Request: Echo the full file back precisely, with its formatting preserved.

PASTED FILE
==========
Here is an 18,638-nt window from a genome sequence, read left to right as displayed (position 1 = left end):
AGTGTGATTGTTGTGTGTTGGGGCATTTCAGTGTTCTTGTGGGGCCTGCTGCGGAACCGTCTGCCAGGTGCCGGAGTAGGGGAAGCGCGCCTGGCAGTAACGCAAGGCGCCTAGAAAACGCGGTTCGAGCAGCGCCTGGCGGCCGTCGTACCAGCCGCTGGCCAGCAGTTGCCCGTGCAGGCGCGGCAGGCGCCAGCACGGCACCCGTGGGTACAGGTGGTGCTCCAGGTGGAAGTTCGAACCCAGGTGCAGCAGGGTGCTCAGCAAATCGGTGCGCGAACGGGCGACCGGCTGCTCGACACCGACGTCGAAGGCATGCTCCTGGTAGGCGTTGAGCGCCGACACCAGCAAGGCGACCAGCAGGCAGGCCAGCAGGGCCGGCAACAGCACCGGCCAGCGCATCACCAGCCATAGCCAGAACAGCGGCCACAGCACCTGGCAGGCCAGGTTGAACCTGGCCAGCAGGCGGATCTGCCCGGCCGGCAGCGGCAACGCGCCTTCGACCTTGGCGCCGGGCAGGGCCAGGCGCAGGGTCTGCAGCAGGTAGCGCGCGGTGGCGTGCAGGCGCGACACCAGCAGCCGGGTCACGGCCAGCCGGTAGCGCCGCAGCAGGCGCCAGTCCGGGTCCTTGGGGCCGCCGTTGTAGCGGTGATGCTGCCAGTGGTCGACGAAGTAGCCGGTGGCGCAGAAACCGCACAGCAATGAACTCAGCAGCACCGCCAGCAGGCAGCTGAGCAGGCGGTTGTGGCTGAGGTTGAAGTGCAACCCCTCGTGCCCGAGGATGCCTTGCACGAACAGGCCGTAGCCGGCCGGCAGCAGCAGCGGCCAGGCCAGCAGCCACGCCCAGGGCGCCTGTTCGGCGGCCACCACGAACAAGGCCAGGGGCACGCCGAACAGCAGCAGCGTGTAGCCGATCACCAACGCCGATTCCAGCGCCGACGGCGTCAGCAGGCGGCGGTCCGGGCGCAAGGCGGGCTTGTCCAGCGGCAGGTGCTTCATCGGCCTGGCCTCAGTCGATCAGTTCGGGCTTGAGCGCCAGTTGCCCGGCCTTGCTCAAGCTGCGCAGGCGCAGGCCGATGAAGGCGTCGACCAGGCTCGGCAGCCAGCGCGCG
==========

Here is an 18,638-nt window from a genome sequence, read left to right as displayed (position 1 = left end):
AGTGTGATTGTTGTGTGTTGGGGCATTTCAGTGTTCTTGTGGGGCCTGCTGCGGAACCGTCTGCCAGGTGCCGGAGTAGGGGAAGCGCGCCTGGCAGTAACGCAAGGCGCCTAGAAAACGCGGTTCGAGCAGCGCCTGGCGGCCGTCGTACCAGCCGCTGGCCAGCAGTTGCCCGTGCAGGCGCGGCAGGCGCCAGCACGGCACCCGTGGGTACAGGTGGTGCTCCAGGTGGAAGTTCGAACCCAGGTGCAGCAGGGTGCTCAGCAAATCGGTGCGCGAACGGGCGACCGGCTGCTCGACACCGACGTCGAAGGCATGCTCCTGGTAGGCGTTGAGCGCCGACACCAGCAAGGCGACCAGCAGGCAGGCCAGCAGGGCCGGCAACAGCACCGGCCAGCGCATCACCAGCCATAGCCAGAACAGCGGCCACAGCACCTGGCAGGCCAGGTTGAACCTGGCCAGCAGGCGGATCTGCCCGGCCGGCAGCGGCAACGCGCCTTCGACCTTGGCGCCGGGCAGGGCCAGGCGCAGGGTCTGCAGCAGGTAGCGCGCGGTGGCGTGCAGGCGCGACACCAGCAGCCGGGTCACGGCCAGCCGGTAGCGCCGCAGCAGGCGCCAGTCCGGGTCCTTGGGGCCGCCGTTGTAGCGGTGATGCTGCCAGTGGTCGACGAAGTAGCCGGTGGCGCAGAAACCGCACAGCAATGAACTCAGCAGCACCGCCAGCAGGCAGCTGAGCAGGCGGTTGTGGCTGAGGTTGAAGTGCAACCCCTCGTGCCCGAGGATGCCTTGCACGAACAGGCCGTAGCCGGCCGGCAGCAGCAGCGGCCAGGCCAGCAGCCACGCCCAGGGCGCCTGTTCGGCGGCCACCACGAACAAGGCCAGGGGCACGCCGAACAGCAGCAGCGTGTAGCCGATCACCAACGCCGATTCCAGCGCCGACGGCGTCAGCAGGCGGCGGTCCGGGCGCAAGGCGGGCTTGTCCAGCGGCAGGTGCTTCATCGGCCTGGCCTCAGTCGATCAGTTCGGGCTTGAGCGCCAGTTGCCCGGCCTTGCTCAAGCTGCGCAGGCGCAGGCCGATGAAGGCGTCGACCAGGCTCGGCAGCCAGCGCGCG